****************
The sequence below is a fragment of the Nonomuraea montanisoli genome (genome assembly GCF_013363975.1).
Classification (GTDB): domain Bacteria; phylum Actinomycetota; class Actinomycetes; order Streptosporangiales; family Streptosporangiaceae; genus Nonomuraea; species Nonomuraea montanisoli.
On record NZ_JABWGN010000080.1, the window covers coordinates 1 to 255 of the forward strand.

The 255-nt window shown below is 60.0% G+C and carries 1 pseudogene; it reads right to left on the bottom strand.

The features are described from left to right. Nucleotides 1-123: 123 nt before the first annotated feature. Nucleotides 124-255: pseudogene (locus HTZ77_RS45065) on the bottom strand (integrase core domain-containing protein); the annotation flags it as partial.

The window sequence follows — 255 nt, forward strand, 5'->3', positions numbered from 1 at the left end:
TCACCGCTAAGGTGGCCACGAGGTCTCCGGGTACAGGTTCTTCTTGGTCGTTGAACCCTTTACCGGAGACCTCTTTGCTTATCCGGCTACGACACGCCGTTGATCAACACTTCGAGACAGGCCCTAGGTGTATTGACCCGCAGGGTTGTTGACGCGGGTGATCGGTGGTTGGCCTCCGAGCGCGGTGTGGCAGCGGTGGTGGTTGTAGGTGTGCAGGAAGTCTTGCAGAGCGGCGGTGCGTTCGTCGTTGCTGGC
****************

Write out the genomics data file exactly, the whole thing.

The sequence below is a fragment of the Nonomuraea montanisoli genome (genome assembly GCF_013363975.1).
Classification (GTDB): domain Bacteria; phylum Actinomycetota; class Actinomycetes; order Streptosporangiales; family Streptosporangiaceae; genus Nonomuraea; species Nonomuraea montanisoli.
On record NZ_JABWGN010000080.1, the window covers coordinates 1 to 255 of the forward strand.

The 255-nt window shown below is 60.0% G+C and carries 1 pseudogene; it reads right to left on the bottom strand.

The features are described from left to right. Nucleotides 1-123: 123 nt before the first annotated feature. Nucleotides 124-255: pseudogene (locus HTZ77_RS45065) on the bottom strand (integrase core domain-containing protein); the annotation flags it as partial.

The window sequence follows — 255 nt, forward strand, 5'->3', positions numbered from 1 at the left end:
TCACCGCTAAGGTGGCCACGAGGTCTCCGGGTACAGGTTCTTCTTGGTCGTTGAACCCTTTACCGGAGACCTCTTTGCTTATCCGGCTACGACACGCCGTTGATCAACACTTCGAGACAGGCCCTAGGTGTATTGACCCGCAGGGTTGTTGACGCGGGTGATCGGTGGTTGGCCTCCGAGCGCGGTGTGGCAGCGGTGGTGGTTGTAGGTGTGCAGGAAGTCTTGCAGAGCGGCGGTGCGTTCGTCGTTGCTGGC